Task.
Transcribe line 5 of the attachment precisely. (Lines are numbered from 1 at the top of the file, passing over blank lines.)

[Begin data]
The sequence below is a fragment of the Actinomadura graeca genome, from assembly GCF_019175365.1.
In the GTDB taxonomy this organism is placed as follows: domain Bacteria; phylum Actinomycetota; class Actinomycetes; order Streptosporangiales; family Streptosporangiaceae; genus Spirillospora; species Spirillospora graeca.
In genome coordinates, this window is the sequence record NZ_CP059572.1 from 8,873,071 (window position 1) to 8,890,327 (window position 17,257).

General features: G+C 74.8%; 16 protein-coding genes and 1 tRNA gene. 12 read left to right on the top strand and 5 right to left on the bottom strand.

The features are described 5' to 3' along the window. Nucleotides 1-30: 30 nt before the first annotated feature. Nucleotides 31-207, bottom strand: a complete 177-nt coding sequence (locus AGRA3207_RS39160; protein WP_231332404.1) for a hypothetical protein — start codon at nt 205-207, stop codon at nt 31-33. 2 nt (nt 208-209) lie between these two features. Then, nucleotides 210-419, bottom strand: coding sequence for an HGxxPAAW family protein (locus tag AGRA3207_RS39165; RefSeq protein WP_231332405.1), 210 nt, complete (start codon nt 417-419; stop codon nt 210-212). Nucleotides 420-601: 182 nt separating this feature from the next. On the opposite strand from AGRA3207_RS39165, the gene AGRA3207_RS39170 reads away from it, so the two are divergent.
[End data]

The features are described 5' to 3' along the window. Nucleotides 1-30: 30 nt before the first annotated feature. Nucleotides 31-207, bottom strand: a complete 177-nt coding sequence (locus AGRA3207_RS39160; protein WP_231332404.1) for a hypothetical protein — start codon at nt 205-207, stop codon at nt 31-33. 2 nt (nt 208-209) lie between these two features. Then, nucleotides 210-419, bottom strand: coding sequence for an HGxxPAAW family protein (locus tag AGRA3207_RS39165; RefSeq protein WP_231332405.1), 210 nt, complete (start codon nt 417-419; stop codon nt 210-212). Nucleotides 420-601: 182 nt separating this feature from the next. On the opposite strand from AGRA3207_RS39165, the gene AGRA3207_RS39170 reads away from it, so the two are divergent.